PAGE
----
Cumulus Media has released its third-quarter revenue results, and the figures showed a decline in year-over-year performance.
The company say an 11% decline compared to the same time period in 2022. In total, Cumulus brought in $207.4 million during the third quarter, a drop from the $233 million it saw last year.
Digital revenue was up for the company, growing 7% to $37.2 million. That figure represented 18% of the company’s total revenue during the three-month period.
“Third quarter revenue and Adjusted EBITDA finished in line with expectations with results reflecting the continued dichotomy between local and national business lines,” said Cumulus Media President and CEO Mary G. Berner. “Despite the challenging environment, we maximized performance by continuing to focus on areas we can control, including growing each of our digital businesses, reducing costs, and improving our balance sheet through non-core asset sales and debt reduction. These actions have further improved the Company’s revenue growth profile, operating leverage, financial flexibility, and strategic optionality and, collectively, position us to rebound when the advertising environment improves.”
“While we are continuing to see weakness in national markets, as companies are
starting to set their 2024 marketing budgets, we are seeing some initial indications from key national advertisers in several categories that sentiment is improving for next year,” Berner continued. “That tone, combined with the anticipation of a robust political spending cycle, gives us cautious optimism that we may be seeing the early signs of a market recovery.”
In total operating income, Cumulus saw a profit of $2.7 million, down sharply from the $8.5 million it saw in the same quarter a year ago.
At the end of the quarter, the company shared it held $675.8 million in debt, $592.9 million in net debt.
iHeartMedia Adds David Pigue and Sophia Gonzalez to Government Affairs Staff
Pigue had previously worked for Sen. Dan Sullivan (R-AK) on various policy issues. Gonzalez comes to the company after serving as the Assistant to the Chief of Staff for Sen. Jon Ossoff (D-GA).
iHeartMedia has added David Pigue as Senior Director of Policy Counsel and Sophia Gonzalez has been named Sophia Gonzalez as Manager of Government Affairs.
Pigue had previously worked for Sen. Dan Sullivan (R-AK) on various policy issues. Meanwhile, Gonzalez comes to the company after serving as the Assistant to the Chief of Staff for Sen. Jon Ossoff (D-GA).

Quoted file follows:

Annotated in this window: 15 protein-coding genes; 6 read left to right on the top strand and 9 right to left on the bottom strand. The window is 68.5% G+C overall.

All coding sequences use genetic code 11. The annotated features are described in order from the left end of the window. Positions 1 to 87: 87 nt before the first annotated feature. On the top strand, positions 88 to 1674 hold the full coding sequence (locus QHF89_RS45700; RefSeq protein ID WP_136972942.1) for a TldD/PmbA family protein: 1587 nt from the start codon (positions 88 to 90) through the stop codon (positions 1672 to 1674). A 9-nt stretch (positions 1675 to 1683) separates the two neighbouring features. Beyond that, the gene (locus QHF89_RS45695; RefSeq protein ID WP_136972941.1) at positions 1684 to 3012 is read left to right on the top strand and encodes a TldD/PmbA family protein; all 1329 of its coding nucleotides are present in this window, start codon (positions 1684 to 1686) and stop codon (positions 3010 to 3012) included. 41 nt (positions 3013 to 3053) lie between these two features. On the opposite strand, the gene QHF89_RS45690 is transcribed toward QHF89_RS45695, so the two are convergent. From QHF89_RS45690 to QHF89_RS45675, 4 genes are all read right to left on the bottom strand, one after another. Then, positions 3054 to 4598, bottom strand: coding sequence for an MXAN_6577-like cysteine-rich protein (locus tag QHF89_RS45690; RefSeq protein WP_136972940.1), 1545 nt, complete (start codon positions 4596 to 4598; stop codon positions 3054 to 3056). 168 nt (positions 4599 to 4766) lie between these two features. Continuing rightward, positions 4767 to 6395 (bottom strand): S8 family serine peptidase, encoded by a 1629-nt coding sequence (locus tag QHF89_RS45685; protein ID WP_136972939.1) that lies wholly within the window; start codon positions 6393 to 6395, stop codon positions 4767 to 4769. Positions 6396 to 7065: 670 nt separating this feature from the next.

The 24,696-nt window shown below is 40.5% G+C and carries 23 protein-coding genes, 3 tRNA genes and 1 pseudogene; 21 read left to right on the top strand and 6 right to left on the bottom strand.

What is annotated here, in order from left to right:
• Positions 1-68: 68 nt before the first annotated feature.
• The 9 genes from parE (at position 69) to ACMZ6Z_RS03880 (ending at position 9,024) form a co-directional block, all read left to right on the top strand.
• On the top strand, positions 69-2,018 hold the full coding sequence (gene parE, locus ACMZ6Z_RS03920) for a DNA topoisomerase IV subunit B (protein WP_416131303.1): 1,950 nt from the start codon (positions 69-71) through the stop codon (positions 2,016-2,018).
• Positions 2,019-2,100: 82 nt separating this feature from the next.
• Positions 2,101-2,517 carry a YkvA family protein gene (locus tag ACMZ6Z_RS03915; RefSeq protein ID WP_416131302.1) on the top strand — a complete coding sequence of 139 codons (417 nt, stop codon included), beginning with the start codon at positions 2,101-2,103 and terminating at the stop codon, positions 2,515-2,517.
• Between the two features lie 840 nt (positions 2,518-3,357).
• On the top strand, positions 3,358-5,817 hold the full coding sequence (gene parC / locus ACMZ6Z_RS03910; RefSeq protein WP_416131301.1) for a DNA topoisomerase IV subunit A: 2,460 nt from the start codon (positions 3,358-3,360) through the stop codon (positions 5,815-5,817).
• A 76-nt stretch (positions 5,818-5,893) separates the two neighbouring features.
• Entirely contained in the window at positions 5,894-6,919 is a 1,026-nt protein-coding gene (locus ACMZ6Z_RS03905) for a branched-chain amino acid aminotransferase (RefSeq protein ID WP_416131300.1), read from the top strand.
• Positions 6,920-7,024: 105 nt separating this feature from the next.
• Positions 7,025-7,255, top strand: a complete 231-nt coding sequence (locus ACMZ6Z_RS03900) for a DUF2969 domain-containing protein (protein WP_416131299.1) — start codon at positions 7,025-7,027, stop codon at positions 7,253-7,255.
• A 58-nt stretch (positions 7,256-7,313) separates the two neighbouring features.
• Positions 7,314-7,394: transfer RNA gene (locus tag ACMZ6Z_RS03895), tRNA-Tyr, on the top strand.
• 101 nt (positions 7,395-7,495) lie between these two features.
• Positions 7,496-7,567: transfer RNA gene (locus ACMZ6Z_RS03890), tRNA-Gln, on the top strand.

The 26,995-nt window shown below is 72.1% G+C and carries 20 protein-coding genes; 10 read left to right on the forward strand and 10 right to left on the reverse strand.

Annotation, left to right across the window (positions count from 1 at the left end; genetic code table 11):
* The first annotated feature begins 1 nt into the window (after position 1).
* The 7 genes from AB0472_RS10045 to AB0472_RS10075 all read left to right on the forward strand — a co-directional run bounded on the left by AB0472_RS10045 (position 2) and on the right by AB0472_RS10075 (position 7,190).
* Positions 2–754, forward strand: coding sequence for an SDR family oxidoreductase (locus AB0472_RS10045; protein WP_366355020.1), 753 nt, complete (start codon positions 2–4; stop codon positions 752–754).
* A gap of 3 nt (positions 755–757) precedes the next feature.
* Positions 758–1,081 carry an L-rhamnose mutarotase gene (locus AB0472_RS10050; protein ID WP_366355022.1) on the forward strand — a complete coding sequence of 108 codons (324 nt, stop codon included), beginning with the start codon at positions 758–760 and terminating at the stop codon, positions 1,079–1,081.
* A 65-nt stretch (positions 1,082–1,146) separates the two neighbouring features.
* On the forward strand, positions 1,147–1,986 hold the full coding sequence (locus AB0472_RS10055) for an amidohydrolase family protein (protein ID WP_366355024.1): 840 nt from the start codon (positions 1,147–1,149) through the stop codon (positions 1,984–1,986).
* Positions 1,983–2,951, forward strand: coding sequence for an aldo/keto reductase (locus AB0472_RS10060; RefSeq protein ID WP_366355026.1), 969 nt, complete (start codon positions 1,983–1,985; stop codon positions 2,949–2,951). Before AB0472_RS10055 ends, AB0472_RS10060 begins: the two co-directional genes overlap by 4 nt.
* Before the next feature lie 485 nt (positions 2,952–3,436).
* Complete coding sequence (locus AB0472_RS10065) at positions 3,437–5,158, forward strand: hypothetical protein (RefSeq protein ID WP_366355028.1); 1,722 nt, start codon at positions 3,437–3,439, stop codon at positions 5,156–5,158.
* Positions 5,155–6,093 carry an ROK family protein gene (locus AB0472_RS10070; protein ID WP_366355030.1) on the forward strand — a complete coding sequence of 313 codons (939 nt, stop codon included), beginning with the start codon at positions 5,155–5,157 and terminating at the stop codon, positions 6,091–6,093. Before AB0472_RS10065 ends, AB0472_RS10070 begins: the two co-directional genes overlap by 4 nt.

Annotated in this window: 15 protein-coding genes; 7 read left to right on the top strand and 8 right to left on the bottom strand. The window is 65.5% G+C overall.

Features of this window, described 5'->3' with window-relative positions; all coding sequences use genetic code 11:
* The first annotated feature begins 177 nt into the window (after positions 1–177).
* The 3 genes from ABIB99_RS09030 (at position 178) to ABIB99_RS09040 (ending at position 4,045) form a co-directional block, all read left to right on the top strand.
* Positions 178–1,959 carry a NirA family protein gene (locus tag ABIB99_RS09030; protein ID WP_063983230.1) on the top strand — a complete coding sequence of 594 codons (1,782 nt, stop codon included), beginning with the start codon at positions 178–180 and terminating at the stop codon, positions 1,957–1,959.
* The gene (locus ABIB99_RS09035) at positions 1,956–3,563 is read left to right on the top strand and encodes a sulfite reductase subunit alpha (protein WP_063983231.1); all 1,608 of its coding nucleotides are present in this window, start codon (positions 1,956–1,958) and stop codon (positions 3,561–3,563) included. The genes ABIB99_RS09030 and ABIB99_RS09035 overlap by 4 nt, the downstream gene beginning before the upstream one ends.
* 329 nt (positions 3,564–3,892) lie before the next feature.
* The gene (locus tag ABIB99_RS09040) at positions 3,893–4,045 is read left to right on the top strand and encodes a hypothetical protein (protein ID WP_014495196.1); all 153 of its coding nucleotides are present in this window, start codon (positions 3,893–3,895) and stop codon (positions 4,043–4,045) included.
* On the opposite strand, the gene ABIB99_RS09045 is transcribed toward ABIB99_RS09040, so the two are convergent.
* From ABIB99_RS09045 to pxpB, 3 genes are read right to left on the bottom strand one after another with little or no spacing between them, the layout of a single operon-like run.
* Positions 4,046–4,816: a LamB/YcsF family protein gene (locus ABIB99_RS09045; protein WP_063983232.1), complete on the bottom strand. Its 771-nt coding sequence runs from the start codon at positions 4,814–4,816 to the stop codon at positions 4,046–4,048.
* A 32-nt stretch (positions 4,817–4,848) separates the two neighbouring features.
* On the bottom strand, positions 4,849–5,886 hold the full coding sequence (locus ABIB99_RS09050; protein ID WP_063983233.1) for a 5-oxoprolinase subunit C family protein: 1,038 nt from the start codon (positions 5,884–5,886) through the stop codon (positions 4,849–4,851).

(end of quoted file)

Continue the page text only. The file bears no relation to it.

Additionally, the Washington D.C.-based division promoted Jessica Marventano (Executive Vice President) and Sara Morris (Vice President of Government Affairs) at the company, as well.
“David and Sophia together bring a wealth of experience in areas of key importance to iHeartMedia that will be of tremendous value to iHeart’s work in Washington on behalf of our more than 860 local radio stations as well as the company’s industry-leading digital and podcasting platforms,” Marventano said, according to Inside Radio.
“Our company is deeply appreciative of iHeartMedia’s Government Affairs team and their hard work on behalf of our company as well as on issues of critical importance to the broadcast radio industry,” added Chairman/CEO Bob Pittman. “I congratulate Jessica and Sara on their promotions, and welcome David and Sophia to the iHeart team.”
Warner Bros. Discovery Sees 14% Drop in Ad Revenue in Q4
“This business is not without its challenges.”
Warner Bros. Discovery hosted its fourth-quarter earnings call Friday, and while the company reported hundreds of millions in losses, it was trying to view that as a positive.
The company reported a loss of $400 million, which is down sharply from the loss of $2.1 billion it experienced in the same time frame in 2022.
Additionally, Warner Bros. Discovery — the parent company of CNN — saw a 14% decline in advertising revenue during the final three months of 2023.
“This business is not without its challenges,” Chief Executive Officer David Zaslav said during the company’s fourth-quarter earnings conference call, according to CNBC. “Among them, we continue to face the impacts of ongoing disruption in the pay TV ecosystem and a dislocated, linear advertising ecosystem. We are challenging our leaders to find innovative solutions.”
The comapny did report an 86% increase in free cash flow, which now sits at $6.16 billion.
Jeremy Boreing: Every Outlet ‘Suffering From Facebook’s Massive Shift Away From News’
“Mark Zuckerberg remade the news landscape when he moved his company into the space, and then gutted it when he moved out.”
In recent years, Facebook has shifted its focus away from a news and link-sharing platform to become more focused on social interactions between users. That shift has been detrimental to news publishers, according to The Daily Wire co-founder Jeremy Boreing.
In a statement to Mediaite, the digital media executive wasn’t shy about his stance that the shift from Facebook has been detrimental not only to his organization but to the industry as a whole.
“Everyone is suffering from Facebook’s massive shift away from news. Mark Zuckerberg remade the news landscape when he moved his company into the space, and then gutted it when he moved out,” Boreing said. “A capricious trillion dollar company can crush entire industries without much effort. Daily Wire is disproportionately impacted because we were built with a focus on Facebook. Now, our focus has shifted to more premium content.”
The comments from Jeremy Boreing coincide with a report that conservative digital outlets have seen a dramatic drop in viewership, especially compared to figures seen in 2020. One outlet — Breitbart — has seen a drop in traffic of 87% compared to the tumultuous 2020 year that included the start and heights of the COVID-19 pandemic, as well as a contentious presidential election between Donald Trump and Joe Biden.